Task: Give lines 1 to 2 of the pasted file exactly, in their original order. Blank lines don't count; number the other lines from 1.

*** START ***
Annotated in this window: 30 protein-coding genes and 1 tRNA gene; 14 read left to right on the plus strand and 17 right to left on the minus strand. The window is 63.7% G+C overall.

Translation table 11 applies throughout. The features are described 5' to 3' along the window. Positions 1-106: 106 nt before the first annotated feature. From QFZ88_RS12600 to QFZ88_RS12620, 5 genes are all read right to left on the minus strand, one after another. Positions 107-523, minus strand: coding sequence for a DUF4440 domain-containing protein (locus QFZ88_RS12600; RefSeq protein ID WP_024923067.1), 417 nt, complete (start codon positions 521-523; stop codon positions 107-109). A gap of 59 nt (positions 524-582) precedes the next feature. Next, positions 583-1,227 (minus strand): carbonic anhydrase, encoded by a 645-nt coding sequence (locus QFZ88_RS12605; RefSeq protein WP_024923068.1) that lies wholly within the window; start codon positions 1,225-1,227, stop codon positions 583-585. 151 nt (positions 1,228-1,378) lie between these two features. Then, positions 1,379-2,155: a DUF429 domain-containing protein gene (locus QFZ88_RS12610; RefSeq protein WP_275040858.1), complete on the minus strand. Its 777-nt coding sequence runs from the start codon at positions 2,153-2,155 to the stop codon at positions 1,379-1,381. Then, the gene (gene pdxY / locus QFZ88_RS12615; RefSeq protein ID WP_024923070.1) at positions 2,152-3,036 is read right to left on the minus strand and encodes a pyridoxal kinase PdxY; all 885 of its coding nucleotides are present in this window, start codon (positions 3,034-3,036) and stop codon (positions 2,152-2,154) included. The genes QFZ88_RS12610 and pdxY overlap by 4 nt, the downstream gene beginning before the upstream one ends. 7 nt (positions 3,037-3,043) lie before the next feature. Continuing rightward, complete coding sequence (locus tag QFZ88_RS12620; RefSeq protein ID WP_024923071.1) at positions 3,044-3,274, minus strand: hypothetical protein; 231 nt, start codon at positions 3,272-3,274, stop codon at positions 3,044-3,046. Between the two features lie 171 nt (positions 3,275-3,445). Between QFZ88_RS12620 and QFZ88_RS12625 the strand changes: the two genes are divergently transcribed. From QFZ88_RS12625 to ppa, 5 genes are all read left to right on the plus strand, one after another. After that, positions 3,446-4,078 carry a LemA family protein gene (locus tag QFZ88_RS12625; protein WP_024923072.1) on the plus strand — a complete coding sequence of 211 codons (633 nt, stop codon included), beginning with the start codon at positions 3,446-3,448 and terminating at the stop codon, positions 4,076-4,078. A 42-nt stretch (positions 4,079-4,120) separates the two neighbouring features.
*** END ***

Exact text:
Annotated in this window: 30 protein-coding genes and 1 tRNA gene; 14 read left to right on the plus strand and 17 right to left on the minus strand. The window is 63.7% G+C overall.

Translation table 11 applies throughout. The features are described 5' to 3' along the window. Positions 1-106: 106 nt before the first annotated feature. From QFZ88_RS12600 to QFZ88_RS12620, 5 genes are all read right to left on the minus strand, one after another. Positions 107-523, minus strand: coding sequence for a DUF4440 domain-containing protein (locus QFZ88_RS12600; RefSeq protein ID WP_024923067.1), 417 nt, complete (start codon positions 521-523; stop codon positions 107-109). A gap of 59 nt (positions 524-582) precedes the next feature. Next, positions 583-1,227 (minus strand): carbonic anhydrase, encoded by a 645-nt coding sequence (locus QFZ88_RS12605; RefSeq protein WP_024923068.1) that lies wholly within the window; start codon positions 1,225-1,227, stop codon positions 583-585. 151 nt (positions 1,228-1,378) lie between these two features. Then, positions 1,379-2,155: a DUF429 domain-containing protein gene (locus QFZ88_RS12610; RefSeq protein WP_275040858.1), complete on the minus strand. Its 777-nt coding sequence runs from the start codon at positions 2,153-2,155 to the stop codon at positions 1,379-1,381. Then, the gene (gene pdxY / locus QFZ88_RS12615; RefSeq protein ID WP_024923070.1) at positions 2,152-3,036 is read right to left on the minus strand and encodes a pyridoxal kinase PdxY; all 885 of its coding nucleotides are present in this window, start codon (positions 3,034-3,036) and stop codon (positions 2,152-2,154) included. The genes QFZ88_RS12610 and pdxY overlap by 4 nt, the downstream gene beginning before the upstream one ends. 7 nt (positions 3,037-3,043) lie before the next feature. Continuing rightward, complete coding sequence (locus tag QFZ88_RS12620; RefSeq protein ID WP_024923071.1) at positions 3,044-3,274, minus strand: hypothetical protein; 231 nt, start codon at positions 3,272-3,274, stop codon at positions 3,044-3,046. Between the two features lie 171 nt (positions 3,275-3,445). Between QFZ88_RS12620 and QFZ88_RS12625 the strand changes: the two genes are divergently transcribed. From QFZ88_RS12625 to ppa, 5 genes are all read left to right on the plus strand, one after another. After that, positions 3,446-4,078 carry a LemA family protein gene (locus tag QFZ88_RS12625; protein WP_024923072.1) on the plus strand — a complete coding sequence of 211 codons (633 nt, stop codon included), beginning with the start codon at positions 3,446-3,448 and terminating at the stop codon, positions 4,076-4,078. A 42-nt stretch (positions 4,079-4,120) separates the two neighbouring features.